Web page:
Drivers with pre-diabetes – the precursor to Type 2 diabetes – is a warning sign for truckers and costly for fleets. Fortunately, it doesn’t take that much effort to keep a driver from becoming diabetic even if they are already diagnosed with pre-diabetes, according to health care experts.
This problem can be turned around with simple steps including eating a healthier diet and losing weight, says Bob Perry, president of newly-formed Health in Transportation (Perry was the founder of Rolling Strong, which he later sold.). “It doesn’t take much to move the needle for drivers. Losing a few pounds can make a huge difference in taking them out of that danger zone.”
During a recent industry presentation, Perry cited government statistics showing that from May 2014 to March 2017 about 15.5 million drivers were examined for their CDLs. Of that pool, almost 9 million received the standard 2-year medical card, almost five million received a 1-year card and 950,000 received a 90-day card. “If you get a one-year card it’s usually because you’re pre-diabetic and pre-hypertensive (high blood pressure). It’s just a matter of time before you [lose your CDL].” At the cost of about $8,500 to hire a new driver, he says, carriers lose a lot of money due to poor driver health.
Perry is helping to recruit drivers for the National Diabetes Prevention Program, an initiative of the Centers for Disease Control, which is focusing on at-risk groups including truck drivers. According to the agency, drivers have a 50 percent higher incidence of diabetes than the adult U.S. population.
Approximately 84 million American adults – more than 1 out of 3 – have prediabetes, according to the CDC. Of those with prediabetes, 90% don’t know they have it.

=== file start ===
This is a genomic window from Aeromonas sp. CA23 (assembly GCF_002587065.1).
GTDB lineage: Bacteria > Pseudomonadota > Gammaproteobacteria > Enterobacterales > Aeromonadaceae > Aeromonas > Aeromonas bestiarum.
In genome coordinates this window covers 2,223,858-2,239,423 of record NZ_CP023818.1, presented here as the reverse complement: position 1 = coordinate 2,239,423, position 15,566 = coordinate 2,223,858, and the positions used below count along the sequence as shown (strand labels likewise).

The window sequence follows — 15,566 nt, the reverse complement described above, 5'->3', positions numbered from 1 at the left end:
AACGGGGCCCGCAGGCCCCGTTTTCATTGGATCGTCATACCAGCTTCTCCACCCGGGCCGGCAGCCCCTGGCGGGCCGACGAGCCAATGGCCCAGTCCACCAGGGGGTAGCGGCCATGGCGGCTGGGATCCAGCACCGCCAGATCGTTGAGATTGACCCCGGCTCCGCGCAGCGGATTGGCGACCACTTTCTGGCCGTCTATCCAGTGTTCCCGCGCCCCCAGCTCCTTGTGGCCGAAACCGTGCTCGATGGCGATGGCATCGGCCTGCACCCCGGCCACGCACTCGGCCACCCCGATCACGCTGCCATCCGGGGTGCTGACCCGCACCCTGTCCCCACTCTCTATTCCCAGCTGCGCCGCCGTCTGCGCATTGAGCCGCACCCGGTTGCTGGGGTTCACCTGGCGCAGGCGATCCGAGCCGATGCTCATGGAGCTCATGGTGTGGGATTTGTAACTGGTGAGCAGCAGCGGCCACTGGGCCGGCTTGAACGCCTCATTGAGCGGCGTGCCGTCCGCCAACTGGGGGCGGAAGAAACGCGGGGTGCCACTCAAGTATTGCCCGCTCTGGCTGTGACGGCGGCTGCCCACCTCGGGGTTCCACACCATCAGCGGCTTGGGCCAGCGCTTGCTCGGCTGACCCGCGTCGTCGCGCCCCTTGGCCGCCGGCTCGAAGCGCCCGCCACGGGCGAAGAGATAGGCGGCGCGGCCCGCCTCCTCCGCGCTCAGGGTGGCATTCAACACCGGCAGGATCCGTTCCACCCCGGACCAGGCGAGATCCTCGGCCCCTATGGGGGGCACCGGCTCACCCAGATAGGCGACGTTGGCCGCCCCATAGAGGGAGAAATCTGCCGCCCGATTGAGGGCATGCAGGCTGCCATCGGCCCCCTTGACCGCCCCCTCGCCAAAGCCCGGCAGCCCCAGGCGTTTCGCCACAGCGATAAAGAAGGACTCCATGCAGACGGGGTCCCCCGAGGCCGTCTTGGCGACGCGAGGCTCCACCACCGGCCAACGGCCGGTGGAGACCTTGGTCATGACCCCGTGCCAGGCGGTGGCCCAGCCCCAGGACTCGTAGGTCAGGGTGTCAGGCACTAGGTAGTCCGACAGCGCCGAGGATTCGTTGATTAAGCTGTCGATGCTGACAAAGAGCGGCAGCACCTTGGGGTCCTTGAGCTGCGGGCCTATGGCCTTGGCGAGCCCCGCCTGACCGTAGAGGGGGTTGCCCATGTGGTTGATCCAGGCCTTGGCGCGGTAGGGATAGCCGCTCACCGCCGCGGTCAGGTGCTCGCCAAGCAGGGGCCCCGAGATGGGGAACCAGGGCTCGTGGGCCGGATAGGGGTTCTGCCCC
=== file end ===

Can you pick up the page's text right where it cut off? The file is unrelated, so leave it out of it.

Several organizations including the Healthy Trucking Association and Omada Health are also involved along with the American Association of Diabetes Educators (ASDE), a membership association that provides different educational resources, tools, and content to healthcare professionals including nurses, dieticians, pharmacists, and other healthcare professionals.
Natalie Blum is ASDE manager of prevention and says they got involved in the CDC program after a survey revealed that almost 80% of their members were seeing patients with pre-diabetes. The group received a five-year a cooperative agreement with the CDC to educate underserved populations. She says the program has a proven track record and can prevent or delay diabetes by 58%.
The National Diabetes Prevention scheme is broken into two phases for patients. “The first six months is where individuals attend weekly to bi-weekly sessions. During the second six months they’re meeting on a monthly basis – the maintenance phase of this program,” she says. For drivers, the bulk of the program will be online through Omada Health’s portal.
“Individuals learn everything from eating healthy to staying active. The ultimate goal of the program is for an individual to lose five to seven percent of their starting weight and work up to about 150 minutes of physical activity per week,” Blum says.
She adds: “Our goal for the first year one of this grant is to enroll up to 300 drivers. We’re going to do some analysis, show the success of individuals that are going through this program, and we plan to increase each year the number of drivers. The long-term goal of this is to make a sustainable program by getting fleets on board with this program and offering it as a health and wellness program specific to their drivers.”
Blum is optimistic. “Fleets want to keep their drivers on board and are continuously trying to find various methods to ensure that they retain their drivers. Maybe offering a program like this, ensuring that their drivers feel like they’re supported and have various health programs out there to support them, might encourage a driver to stay with a company a little longer.”
Drivers can take an online test here to determine if they’re pre-diabetic.
Signs and Symptoms of pre-diabetes (from the CDC)
- Being overweight
- Being 45 years or older
- Having a parent, brother, or sister with type 2 diabetes
- Being physically active fewer than three times a week
- Ever having gestational diabetes (diabetes during pregnancy) or giving birth to a baby who weighed more than 9 pounds
- Having polycystic ovary syndrome
Race and ethnicity are also a factor: African Americans, Hispanic/Latino Americans, American Indians, Pacific Islanders, and some Asian Americans are at higher risk.